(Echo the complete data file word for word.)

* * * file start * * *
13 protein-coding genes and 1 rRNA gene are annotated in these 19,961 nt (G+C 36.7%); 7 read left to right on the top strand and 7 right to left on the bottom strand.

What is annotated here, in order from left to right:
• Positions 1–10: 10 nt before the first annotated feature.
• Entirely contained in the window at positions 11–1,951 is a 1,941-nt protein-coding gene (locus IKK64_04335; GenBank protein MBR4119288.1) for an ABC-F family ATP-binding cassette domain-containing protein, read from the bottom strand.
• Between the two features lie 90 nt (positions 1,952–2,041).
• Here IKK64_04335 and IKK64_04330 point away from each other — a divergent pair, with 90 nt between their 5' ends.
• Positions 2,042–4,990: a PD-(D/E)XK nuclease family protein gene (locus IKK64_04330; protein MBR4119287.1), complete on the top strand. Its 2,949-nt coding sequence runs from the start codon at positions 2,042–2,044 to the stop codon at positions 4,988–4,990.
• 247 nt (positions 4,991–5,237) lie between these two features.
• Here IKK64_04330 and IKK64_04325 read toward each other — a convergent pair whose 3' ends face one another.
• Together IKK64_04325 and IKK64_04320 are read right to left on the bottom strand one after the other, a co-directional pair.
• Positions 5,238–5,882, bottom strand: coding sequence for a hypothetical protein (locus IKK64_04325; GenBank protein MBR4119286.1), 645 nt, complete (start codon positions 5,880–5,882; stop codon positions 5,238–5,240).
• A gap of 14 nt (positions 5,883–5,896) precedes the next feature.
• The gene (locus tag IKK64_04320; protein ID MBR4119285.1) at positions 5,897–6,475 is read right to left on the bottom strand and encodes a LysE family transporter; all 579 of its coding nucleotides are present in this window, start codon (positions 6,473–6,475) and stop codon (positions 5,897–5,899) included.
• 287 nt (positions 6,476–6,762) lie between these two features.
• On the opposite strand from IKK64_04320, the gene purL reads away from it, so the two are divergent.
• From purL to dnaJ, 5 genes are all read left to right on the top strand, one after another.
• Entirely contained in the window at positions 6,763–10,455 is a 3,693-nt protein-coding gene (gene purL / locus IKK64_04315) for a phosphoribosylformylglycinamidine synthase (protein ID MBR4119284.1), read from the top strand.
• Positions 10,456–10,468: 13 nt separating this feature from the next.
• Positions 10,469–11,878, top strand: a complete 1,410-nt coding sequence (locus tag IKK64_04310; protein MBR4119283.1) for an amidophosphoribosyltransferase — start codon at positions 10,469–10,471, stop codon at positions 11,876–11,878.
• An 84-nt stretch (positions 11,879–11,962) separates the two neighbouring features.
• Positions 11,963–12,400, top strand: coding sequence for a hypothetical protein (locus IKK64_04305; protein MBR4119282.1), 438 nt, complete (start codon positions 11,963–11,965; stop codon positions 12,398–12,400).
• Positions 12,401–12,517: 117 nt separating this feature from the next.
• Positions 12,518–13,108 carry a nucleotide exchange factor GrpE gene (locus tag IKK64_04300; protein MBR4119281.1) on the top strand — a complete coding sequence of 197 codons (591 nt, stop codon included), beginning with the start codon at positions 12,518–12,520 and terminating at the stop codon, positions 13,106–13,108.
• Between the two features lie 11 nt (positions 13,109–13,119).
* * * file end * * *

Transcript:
13 protein-coding genes and 1 rRNA gene are annotated in these 19,961 nt (G+C 36.7%); 7 read left to right on the top strand and 7 right to left on the bottom strand.

What is annotated here, in order from left to right:
• Positions 1–10: 10 nt before the first annotated feature.
• Entirely contained in the window at positions 11–1,951 is a 1,941-nt protein-coding gene (locus IKK64_04335; GenBank protein MBR4119288.1) for an ABC-F family ATP-binding cassette domain-containing protein, read from the bottom strand.
• Between the two features lie 90 nt (positions 1,952–2,041).
• Here IKK64_04335 and IKK64_04330 point away from each other — a divergent pair, with 90 nt between their 5' ends.
• Positions 2,042–4,990: a PD-(D/E)XK nuclease family protein gene (locus IKK64_04330; protein MBR4119287.1), complete on the top strand. Its 2,949-nt coding sequence runs from the start codon at positions 2,042–2,044 to the stop codon at positions 4,988–4,990.
• 247 nt (positions 4,991–5,237) lie between these two features.
• Here IKK64_04330 and IKK64_04325 read toward each other — a convergent pair whose 3' ends face one another.
• Together IKK64_04325 and IKK64_04320 are read right to left on the bottom strand one after the other, a co-directional pair.
• Positions 5,238–5,882, bottom strand: coding sequence for a hypothetical protein (locus IKK64_04325; GenBank protein MBR4119286.1), 645 nt, complete (start codon positions 5,880–5,882; stop codon positions 5,238–5,240).
• A gap of 14 nt (positions 5,883–5,896) precedes the next feature.
• The gene (locus tag IKK64_04320; protein ID MBR4119285.1) at positions 5,897–6,475 is read right to left on the bottom strand and encodes a LysE family transporter; all 579 of its coding nucleotides are present in this window, start codon (positions 6,473–6,475) and stop codon (positions 5,897–5,899) included.
• 287 nt (positions 6,476–6,762) lie between these two features.
• On the opposite strand from IKK64_04320, the gene purL reads away from it, so the two are divergent.
• From purL to dnaJ, 5 genes are all read left to right on the top strand, one after another.
• Entirely contained in the window at positions 6,763–10,455 is a 3,693-nt protein-coding gene (gene purL / locus IKK64_04315) for a phosphoribosylformylglycinamidine synthase (protein ID MBR4119284.1), read from the top strand.
• Positions 10,456–10,468: 13 nt separating this feature from the next.
• Positions 10,469–11,878, top strand: a complete 1,410-nt coding sequence (locus tag IKK64_04310; protein MBR4119283.1) for an amidophosphoribosyltransferase — start codon at positions 10,469–10,471, stop codon at positions 11,876–11,878.
• An 84-nt stretch (positions 11,879–11,962) separates the two neighbouring features.
• Positions 11,963–12,400, top strand: coding sequence for a hypothetical protein (locus IKK64_04305; protein MBR4119282.1), 438 nt, complete (start codon positions 11,963–11,965; stop codon positions 12,398–12,400).
• Positions 12,401–12,517: 117 nt separating this feature from the next.
• Positions 12,518–13,108 carry a nucleotide exchange factor GrpE gene (locus tag IKK64_04300; protein MBR4119281.1) on the top strand — a complete coding sequence of 197 codons (591 nt, stop codon included), beginning with the start codon at positions 12,518–12,520 and terminating at the stop codon, positions 13,106–13,108.
• Between the two features lie 11 nt (positions 13,109–13,119).